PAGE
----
In the novel The Sun Also Rises we read about two characters that seem to depend on each other. Ernest Hemingway writes this story ingeniously to show how these two characters are intertwined with one another. One character can't get away from the other because of the friendship they share. We have to look at the lives of Jake Barnes and Brett Ashley from both points of view to understand how they are complicated.
Brett Ashley was a different type of lady. She drinks all the time and enjoys the company of men. When she feels unhappy she drinks more. Hemingway's character the count said, "Let's enjoy a little more of this," Brett pushed her glass forward. The count poured very carefully. "There, my dear. Now you enjoy that slowly, and then you can get drunk" (Hemingway 66). She does not work because she is always depending on men to pay for everything. She always depends on Jake to save her when she runs into trouble. The only good that came from Brett was that she didn't take any money from Mike when she left with Pedro. The other time she was good is when she told Pedro to leave before they were too attached to each other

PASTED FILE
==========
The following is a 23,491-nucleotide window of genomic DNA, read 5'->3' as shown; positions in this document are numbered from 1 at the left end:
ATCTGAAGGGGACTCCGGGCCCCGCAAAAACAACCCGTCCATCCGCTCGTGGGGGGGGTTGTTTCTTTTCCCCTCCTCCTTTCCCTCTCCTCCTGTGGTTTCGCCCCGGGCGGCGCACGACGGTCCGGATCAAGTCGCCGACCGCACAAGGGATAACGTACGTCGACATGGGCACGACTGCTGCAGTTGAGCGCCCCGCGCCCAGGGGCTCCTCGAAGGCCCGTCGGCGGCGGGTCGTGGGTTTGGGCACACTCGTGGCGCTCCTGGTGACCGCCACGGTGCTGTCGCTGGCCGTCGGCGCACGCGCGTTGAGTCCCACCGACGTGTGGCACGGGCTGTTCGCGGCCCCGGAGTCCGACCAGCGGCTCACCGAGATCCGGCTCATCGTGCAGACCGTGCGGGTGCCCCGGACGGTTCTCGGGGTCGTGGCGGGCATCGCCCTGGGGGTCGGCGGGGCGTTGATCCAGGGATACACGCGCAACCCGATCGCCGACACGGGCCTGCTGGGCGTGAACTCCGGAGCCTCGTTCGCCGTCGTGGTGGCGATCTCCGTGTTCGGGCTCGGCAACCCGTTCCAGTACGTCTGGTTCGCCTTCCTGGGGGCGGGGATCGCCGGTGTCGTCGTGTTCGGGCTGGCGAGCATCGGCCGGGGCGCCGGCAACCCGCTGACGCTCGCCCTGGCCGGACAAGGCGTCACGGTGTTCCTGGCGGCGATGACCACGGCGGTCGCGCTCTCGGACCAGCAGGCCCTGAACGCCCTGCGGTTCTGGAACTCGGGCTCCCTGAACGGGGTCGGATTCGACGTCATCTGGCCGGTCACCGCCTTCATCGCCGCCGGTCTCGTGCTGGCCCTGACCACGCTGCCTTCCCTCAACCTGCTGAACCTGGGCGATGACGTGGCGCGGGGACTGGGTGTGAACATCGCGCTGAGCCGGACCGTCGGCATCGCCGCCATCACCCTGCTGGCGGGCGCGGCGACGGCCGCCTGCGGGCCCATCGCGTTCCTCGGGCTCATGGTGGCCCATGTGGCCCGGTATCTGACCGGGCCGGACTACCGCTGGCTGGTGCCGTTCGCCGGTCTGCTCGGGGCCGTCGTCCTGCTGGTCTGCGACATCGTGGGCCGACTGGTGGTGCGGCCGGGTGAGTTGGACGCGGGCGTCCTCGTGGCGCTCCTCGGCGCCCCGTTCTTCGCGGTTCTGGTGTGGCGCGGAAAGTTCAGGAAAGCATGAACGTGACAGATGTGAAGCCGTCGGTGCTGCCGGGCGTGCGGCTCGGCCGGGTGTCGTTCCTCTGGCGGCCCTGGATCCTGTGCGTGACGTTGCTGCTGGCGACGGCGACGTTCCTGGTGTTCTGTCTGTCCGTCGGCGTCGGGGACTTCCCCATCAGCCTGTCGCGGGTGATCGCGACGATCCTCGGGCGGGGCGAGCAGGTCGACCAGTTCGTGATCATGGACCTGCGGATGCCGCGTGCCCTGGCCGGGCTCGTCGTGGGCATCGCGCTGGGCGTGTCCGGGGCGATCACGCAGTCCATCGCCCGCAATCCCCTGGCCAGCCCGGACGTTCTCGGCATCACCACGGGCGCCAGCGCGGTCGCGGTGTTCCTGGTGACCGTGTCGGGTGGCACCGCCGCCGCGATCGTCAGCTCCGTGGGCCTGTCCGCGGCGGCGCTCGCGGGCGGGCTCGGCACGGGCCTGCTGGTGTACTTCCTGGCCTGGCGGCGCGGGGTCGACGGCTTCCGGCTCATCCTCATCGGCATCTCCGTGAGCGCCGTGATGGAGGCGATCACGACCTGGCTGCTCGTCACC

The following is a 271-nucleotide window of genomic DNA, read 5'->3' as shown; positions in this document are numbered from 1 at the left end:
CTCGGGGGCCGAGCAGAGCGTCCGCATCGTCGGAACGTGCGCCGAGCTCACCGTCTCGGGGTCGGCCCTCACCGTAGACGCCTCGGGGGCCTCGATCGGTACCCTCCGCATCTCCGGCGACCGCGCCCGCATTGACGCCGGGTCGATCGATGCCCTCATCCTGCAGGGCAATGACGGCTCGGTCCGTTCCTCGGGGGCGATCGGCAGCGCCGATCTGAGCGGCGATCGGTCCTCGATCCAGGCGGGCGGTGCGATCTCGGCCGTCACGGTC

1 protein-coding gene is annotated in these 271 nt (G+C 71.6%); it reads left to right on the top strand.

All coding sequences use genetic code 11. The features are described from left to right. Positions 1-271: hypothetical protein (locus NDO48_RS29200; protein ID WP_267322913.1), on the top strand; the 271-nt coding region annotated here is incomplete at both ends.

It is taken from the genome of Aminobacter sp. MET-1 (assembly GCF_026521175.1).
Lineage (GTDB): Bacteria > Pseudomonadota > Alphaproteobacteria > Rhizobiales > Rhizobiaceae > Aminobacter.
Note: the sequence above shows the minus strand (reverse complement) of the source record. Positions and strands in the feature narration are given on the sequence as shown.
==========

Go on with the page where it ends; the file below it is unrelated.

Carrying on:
Jake Barnes was a man with a complicated life. He served in war and lost his ability to physically pleasure women. He tries to enjoy the simple things in life but ends up having to put up with Brett and her issues. Jake is an author and works his office in Paris. Fishing and watching bull fights are his hobbies. In Pamplona, Jake and his guests were allowed to stay at the Hotel Montoya because Jake was considered an aficionado.
Aficion means passion. An aficionado is one who is passionate about
the bull-fights. All the good bull-fighters stayed at Montoya's hotel;
that is, those with aficion stayed there. The commercial bull-fighters
stayed once, perhaps, and then did not come back. (136)
Jake loses his aficionado status when he introduces Brett to Pedro. Jake's biggest...